Paul Krugman, faux-Economist and Fascist standard bearer, had an Article in this morning’s New York Times titled Debt Is Good, in which he posits that government debt is a good thing. Mr. Krugman intones that, “Issuing debt is a way to pay for useful things...” Duh! But even if the federal government actually spent the borrowed money on “useful things,” instead of squandering it on buying votes with food stamps and welfare, it would be far more efficient for State and local governments to provide those “useful things” than to interject the Washington bureaucratic sieve into the process.
Mr. Krugman goes on to cite MIT Professor Ricardo Caballero’s contention that “the debt of stable, reliable governments provide ‘safe assets’ that help investors manage risks, make transactions easier, and avoid a destructive scramble for cash.” Ignoring the fact that Professor Caballero rests his argument on the fiction of “stable, reliable governments,” the professor – and Mr. Krugman – seem to be of the opinion that debt is a fixed entity. It is not. Debt must ultimately be paid back, and until it is, it requires the payment of interest.
I am not surprised that Paul Krugman, being a Keynesian Fascist and not an Economist, would be ignorant of one of the basic and earliest developments of Economics. Bear with me then, as I attempt to elucidate Mr. Krugman.
Before the Industrial Revolution, it was virtually impossible to be in debt, because usury (the loaning of money at interest) was a sin in the Western (Christian) world. In order to borrow money, one had to go to a Jewish money lender. The logic behind the ban on usury was more practical than religious. Interest is artificial money. It comes from nowhere and it dilutes the value of the coin of the realm – a process currently known by the invertonym “inflation.” (So-called “price inflation” is actually “currency deflation.”)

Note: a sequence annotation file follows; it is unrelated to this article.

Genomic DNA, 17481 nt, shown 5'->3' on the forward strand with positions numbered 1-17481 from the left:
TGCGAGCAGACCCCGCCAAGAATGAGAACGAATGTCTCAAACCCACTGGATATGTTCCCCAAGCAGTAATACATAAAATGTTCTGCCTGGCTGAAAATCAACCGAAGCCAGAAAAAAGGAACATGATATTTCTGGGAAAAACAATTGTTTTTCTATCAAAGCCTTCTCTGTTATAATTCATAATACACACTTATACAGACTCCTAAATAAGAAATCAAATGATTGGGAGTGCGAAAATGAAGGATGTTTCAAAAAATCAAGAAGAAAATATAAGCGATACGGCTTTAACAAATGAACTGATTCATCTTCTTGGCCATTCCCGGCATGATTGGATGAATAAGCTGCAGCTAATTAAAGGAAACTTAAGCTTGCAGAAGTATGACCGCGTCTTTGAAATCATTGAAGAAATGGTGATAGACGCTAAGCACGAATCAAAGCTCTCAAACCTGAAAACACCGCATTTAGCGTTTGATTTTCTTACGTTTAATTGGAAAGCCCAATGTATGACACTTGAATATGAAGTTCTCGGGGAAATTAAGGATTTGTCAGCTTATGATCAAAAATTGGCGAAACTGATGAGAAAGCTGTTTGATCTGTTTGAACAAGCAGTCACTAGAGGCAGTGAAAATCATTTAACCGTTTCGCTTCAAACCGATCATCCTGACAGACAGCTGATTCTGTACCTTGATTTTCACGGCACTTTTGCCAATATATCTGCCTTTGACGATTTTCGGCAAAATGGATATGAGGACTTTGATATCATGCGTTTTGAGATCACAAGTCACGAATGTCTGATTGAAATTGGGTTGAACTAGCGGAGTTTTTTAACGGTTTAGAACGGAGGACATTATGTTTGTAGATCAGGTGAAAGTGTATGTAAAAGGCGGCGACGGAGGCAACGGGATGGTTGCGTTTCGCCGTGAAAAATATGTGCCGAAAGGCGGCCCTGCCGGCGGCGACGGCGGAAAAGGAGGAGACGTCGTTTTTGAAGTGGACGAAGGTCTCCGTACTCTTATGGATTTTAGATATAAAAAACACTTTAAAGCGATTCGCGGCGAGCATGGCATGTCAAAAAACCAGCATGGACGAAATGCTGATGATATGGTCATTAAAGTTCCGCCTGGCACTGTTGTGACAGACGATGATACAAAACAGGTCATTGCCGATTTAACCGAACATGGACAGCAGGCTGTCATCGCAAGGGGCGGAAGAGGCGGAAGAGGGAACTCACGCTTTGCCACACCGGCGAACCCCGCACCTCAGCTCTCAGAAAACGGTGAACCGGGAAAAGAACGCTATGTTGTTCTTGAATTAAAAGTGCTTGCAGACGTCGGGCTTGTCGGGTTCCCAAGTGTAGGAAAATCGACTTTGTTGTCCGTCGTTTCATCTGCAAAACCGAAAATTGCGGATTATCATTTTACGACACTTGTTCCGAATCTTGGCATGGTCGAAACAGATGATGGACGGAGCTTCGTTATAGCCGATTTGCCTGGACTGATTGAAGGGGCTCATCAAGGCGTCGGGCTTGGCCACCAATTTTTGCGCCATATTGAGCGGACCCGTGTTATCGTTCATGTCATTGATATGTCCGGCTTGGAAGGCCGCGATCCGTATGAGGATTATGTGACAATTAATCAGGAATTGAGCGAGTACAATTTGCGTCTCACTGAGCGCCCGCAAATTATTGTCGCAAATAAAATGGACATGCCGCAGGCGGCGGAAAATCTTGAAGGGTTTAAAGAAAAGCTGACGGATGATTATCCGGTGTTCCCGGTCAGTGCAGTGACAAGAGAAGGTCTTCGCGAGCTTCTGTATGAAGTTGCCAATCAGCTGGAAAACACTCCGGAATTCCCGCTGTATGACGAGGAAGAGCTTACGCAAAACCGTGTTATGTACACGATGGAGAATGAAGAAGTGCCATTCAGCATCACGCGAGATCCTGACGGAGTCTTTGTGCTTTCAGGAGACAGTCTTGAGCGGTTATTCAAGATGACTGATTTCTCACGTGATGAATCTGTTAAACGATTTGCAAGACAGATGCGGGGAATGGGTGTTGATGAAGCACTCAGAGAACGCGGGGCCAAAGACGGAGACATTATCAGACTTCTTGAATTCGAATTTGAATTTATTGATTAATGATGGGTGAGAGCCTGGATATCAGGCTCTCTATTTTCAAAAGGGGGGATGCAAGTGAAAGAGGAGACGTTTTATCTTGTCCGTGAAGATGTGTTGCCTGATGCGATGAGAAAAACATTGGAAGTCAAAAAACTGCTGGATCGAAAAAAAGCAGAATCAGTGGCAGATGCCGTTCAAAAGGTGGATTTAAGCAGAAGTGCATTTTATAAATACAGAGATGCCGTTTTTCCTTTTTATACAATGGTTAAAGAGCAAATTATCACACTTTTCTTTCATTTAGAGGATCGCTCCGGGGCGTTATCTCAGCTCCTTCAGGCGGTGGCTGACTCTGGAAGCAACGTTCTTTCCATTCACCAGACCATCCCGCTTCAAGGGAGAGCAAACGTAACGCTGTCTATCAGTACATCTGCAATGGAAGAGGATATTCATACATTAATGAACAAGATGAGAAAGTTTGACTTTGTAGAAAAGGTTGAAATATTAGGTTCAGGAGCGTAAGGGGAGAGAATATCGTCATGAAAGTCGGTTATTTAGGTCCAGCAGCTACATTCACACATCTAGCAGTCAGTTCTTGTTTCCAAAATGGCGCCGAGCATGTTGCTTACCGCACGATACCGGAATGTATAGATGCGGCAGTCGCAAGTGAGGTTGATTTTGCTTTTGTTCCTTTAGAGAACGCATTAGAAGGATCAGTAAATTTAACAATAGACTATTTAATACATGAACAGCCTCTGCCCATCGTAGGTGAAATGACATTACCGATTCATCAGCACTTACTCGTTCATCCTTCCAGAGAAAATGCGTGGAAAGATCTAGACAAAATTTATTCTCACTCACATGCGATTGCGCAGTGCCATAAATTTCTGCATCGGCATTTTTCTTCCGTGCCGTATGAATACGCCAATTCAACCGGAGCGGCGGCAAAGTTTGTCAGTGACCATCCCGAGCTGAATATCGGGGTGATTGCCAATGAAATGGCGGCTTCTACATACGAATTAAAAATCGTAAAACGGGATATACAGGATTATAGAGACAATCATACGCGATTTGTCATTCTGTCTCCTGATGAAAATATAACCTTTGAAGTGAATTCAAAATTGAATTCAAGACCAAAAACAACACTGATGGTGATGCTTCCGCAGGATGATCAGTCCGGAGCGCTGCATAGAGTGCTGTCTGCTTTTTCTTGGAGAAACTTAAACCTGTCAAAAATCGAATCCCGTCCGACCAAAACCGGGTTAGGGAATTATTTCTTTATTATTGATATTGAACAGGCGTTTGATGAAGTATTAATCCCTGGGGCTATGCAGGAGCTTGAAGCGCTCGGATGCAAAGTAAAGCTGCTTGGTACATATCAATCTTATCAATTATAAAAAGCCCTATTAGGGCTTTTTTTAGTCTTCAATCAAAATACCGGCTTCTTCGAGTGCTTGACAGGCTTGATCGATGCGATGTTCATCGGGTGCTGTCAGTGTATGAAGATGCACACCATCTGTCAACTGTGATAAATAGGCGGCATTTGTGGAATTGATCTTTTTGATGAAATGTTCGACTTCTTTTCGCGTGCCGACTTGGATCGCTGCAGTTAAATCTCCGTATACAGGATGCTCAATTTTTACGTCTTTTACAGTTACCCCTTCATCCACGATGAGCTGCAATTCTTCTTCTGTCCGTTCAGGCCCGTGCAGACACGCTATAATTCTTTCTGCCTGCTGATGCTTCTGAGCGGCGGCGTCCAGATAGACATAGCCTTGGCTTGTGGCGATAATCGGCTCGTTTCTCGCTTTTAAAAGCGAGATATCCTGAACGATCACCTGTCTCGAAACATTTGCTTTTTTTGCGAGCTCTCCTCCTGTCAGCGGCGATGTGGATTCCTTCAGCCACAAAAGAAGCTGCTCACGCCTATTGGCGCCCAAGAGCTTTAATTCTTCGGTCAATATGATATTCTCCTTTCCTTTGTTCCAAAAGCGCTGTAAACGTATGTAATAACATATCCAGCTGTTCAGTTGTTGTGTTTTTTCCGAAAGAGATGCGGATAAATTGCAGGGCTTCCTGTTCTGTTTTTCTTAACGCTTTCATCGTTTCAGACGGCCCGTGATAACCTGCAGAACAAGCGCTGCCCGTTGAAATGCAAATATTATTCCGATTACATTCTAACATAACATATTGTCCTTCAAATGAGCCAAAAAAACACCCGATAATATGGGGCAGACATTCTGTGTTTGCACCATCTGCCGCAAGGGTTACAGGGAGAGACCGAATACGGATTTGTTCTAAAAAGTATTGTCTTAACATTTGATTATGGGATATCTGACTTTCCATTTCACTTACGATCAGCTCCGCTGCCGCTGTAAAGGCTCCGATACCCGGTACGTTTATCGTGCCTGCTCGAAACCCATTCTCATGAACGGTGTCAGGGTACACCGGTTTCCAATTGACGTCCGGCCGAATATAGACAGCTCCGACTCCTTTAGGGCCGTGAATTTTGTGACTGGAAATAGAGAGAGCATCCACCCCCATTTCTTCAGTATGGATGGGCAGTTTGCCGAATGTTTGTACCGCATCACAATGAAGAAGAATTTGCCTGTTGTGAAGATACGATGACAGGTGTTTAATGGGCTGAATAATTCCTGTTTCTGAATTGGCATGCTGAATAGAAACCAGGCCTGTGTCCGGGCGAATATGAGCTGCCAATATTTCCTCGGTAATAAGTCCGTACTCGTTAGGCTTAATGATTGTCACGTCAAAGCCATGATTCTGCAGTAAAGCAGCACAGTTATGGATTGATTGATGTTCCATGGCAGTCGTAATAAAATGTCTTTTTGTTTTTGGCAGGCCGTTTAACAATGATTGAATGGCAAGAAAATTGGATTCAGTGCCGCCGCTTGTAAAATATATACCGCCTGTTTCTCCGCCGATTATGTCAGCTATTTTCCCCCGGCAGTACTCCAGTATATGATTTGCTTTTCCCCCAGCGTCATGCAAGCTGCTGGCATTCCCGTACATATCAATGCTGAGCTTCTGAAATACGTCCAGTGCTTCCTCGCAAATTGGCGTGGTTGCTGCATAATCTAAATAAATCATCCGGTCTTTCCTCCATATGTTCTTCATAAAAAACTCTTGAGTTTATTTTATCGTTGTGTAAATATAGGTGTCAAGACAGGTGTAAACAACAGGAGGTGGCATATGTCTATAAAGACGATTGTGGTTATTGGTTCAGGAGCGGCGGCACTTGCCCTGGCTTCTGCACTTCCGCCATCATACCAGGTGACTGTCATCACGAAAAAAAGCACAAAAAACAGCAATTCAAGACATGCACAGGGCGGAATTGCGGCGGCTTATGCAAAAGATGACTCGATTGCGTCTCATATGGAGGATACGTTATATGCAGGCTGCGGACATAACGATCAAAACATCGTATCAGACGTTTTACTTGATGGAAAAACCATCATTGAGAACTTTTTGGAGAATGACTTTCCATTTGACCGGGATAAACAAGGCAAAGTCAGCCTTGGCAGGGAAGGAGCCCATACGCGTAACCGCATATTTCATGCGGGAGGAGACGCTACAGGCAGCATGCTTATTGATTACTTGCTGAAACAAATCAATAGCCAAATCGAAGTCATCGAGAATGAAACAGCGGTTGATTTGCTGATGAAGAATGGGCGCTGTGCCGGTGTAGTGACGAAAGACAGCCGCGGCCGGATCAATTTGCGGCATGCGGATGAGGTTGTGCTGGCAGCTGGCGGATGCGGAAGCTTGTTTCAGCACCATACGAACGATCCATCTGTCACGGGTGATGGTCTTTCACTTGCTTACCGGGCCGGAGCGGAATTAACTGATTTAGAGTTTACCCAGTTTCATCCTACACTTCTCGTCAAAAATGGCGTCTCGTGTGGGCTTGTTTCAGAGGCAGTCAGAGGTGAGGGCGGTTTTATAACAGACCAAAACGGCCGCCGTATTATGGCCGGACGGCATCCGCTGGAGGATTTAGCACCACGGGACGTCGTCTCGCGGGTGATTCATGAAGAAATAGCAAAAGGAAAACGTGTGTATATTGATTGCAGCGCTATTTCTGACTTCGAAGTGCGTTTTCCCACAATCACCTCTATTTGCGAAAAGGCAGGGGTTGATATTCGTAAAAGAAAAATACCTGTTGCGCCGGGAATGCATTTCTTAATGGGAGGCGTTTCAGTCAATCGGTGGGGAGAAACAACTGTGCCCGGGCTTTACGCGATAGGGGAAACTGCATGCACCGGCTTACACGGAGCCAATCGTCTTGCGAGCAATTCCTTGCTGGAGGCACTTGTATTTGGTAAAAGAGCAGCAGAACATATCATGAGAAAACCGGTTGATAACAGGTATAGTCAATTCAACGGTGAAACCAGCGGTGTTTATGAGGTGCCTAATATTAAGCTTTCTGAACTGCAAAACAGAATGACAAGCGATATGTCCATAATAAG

The Industrial Revolution changed all that. The buying of capital (machines) required more money than most individuals had. If industrialization was to proceed, therefore, the use of usury must be permitted. The justification for this primal shift in European mentality was the fact that the machines purchased with the borrowed money produced more than enough money to pay off the interest and principal within a short period.
Thus usury is acceptable only if practiced by wealth producers to purchase the means of wealth production (capital). If it is borrowed for uses which do not produce wealth to offset the interest, the debt is “inflationary.” Governments do not produce wealth. In fact they consume it. Government debt therefore is “inflationary” – i.e. it forces depreciation of the currency.
When I graduated from college in 1960, I took a job as an engineer at $15,000 a year and celebrated by buying a brand new 1960 Dodge Dart for $980 and buying a three bedroom house with basement and garage in Bloomington Indiana for $12,500. Since then the dollar has lost 88% of its value. It takes one of today’s dollars to buy what I could buy for12 cents in 1960 – and what I could buy for a dime in 1950!
And where did all that depreciation of the dollar come from? You guessed it. Government debt. But I wouldn’t expect a Democrat shill and self-proclaimed “Economist” to admit that – or even to be aware of it.